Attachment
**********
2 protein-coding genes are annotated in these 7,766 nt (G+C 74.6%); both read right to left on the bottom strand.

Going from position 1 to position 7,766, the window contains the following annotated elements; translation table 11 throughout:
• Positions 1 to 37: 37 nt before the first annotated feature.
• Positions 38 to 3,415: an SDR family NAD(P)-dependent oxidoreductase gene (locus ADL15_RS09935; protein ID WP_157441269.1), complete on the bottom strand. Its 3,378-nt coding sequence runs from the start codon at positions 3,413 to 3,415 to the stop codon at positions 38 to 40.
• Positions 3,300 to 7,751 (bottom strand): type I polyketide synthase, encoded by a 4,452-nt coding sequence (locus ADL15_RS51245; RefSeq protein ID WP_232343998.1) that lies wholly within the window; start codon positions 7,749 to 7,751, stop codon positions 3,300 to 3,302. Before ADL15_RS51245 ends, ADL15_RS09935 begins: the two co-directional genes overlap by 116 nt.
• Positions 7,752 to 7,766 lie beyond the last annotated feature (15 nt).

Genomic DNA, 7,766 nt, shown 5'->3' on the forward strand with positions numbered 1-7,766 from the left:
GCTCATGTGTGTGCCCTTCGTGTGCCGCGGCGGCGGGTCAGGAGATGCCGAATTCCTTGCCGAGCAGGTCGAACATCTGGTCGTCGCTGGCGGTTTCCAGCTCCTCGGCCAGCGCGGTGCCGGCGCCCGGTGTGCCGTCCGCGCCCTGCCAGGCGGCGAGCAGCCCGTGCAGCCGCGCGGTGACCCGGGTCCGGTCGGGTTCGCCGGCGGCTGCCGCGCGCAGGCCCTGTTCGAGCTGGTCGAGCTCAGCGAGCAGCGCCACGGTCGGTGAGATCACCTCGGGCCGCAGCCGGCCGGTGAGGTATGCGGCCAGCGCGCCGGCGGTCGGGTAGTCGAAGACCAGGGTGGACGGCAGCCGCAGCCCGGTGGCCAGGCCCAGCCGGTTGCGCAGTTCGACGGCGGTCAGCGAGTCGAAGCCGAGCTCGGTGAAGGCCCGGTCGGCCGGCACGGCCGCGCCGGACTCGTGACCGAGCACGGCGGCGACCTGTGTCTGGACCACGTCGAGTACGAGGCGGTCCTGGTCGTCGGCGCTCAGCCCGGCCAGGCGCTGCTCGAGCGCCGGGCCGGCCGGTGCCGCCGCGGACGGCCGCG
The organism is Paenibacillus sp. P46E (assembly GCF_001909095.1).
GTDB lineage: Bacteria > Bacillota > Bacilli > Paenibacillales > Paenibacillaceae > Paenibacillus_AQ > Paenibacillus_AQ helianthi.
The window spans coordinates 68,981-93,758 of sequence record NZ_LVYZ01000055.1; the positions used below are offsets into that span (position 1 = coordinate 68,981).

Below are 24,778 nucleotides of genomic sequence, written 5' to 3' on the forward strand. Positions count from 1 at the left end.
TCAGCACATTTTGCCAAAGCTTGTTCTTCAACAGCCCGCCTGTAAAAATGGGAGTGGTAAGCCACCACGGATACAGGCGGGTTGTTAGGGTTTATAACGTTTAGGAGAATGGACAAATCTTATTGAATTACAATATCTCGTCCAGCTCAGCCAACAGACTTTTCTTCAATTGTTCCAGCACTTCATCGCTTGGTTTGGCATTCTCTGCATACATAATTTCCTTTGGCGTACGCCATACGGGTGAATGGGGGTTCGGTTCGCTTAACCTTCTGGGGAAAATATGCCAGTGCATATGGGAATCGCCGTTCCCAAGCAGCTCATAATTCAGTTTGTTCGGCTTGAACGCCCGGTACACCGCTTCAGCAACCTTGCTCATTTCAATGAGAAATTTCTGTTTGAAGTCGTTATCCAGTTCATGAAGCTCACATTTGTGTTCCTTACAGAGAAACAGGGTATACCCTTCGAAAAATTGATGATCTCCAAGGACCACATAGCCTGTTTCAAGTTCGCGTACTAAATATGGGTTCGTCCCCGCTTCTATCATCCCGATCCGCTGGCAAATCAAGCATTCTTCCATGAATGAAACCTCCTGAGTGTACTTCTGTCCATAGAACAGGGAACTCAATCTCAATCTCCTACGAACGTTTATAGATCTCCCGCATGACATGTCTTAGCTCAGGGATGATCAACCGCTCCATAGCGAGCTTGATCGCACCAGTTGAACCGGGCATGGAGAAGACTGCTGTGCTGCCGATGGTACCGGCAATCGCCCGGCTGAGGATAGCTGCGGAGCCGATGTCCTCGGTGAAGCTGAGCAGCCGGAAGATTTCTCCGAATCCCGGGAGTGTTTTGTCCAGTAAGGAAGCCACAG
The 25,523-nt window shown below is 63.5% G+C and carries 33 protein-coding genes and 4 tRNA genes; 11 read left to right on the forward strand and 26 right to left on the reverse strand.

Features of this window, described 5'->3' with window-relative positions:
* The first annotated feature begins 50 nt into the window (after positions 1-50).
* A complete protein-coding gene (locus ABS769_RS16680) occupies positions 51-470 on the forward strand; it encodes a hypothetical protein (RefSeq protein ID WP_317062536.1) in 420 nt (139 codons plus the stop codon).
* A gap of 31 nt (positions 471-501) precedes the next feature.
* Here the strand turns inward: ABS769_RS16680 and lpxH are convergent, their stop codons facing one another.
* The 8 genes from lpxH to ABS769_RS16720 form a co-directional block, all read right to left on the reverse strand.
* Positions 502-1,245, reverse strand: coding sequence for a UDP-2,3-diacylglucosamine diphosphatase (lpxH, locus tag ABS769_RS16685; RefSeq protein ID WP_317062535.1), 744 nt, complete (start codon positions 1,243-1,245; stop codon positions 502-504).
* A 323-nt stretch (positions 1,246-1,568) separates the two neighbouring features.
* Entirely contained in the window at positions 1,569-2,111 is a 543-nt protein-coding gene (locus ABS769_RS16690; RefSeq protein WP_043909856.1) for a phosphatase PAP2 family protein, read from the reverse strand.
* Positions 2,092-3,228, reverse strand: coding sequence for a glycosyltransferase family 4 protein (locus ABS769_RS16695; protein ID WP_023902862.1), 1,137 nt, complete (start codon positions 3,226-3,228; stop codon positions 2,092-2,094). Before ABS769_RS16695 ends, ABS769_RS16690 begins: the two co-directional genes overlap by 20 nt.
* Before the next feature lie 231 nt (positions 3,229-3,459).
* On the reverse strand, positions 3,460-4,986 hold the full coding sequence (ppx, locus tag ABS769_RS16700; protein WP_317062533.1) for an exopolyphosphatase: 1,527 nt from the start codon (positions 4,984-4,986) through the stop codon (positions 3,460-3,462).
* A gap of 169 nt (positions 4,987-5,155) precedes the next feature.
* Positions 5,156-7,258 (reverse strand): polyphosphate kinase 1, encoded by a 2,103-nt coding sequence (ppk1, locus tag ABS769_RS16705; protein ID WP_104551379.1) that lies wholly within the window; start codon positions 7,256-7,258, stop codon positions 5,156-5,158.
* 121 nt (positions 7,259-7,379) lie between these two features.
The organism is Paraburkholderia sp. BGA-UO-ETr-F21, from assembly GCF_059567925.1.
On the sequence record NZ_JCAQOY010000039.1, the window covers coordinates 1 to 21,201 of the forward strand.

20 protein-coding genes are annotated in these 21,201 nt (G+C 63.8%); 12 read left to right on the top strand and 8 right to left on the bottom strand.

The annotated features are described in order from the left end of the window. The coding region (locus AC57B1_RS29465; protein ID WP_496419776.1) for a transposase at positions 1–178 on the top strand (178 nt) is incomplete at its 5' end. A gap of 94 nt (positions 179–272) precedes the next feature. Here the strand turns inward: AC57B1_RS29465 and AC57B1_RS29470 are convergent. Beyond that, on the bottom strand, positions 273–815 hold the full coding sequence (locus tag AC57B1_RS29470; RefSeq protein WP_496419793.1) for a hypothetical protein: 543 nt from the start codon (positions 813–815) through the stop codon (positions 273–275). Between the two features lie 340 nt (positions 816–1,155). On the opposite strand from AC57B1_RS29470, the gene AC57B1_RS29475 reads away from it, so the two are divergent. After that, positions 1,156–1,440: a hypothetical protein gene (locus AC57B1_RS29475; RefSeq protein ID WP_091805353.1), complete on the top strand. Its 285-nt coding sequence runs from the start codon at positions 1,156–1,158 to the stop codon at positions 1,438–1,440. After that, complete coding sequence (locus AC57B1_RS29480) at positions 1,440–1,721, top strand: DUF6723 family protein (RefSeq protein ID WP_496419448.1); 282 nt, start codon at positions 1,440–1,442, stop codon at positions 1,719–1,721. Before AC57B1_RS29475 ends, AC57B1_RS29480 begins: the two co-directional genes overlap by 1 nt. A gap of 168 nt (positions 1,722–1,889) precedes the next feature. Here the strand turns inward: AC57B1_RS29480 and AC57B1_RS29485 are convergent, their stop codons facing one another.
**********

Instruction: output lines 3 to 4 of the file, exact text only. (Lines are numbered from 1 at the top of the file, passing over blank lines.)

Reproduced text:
• Positions 1 to 37: 37 nt before the first annotated feature.
• Positions 38 to 3,415: an SDR family NAD(P)-dependent oxidoreductase gene (locus ADL15_RS09935; protein ID WP_157441269.1), complete on the bottom strand. Its 3,378-nt coding sequence runs from the start codon at positions 3,413 to 3,415 to the stop codon at positions 38 to 40.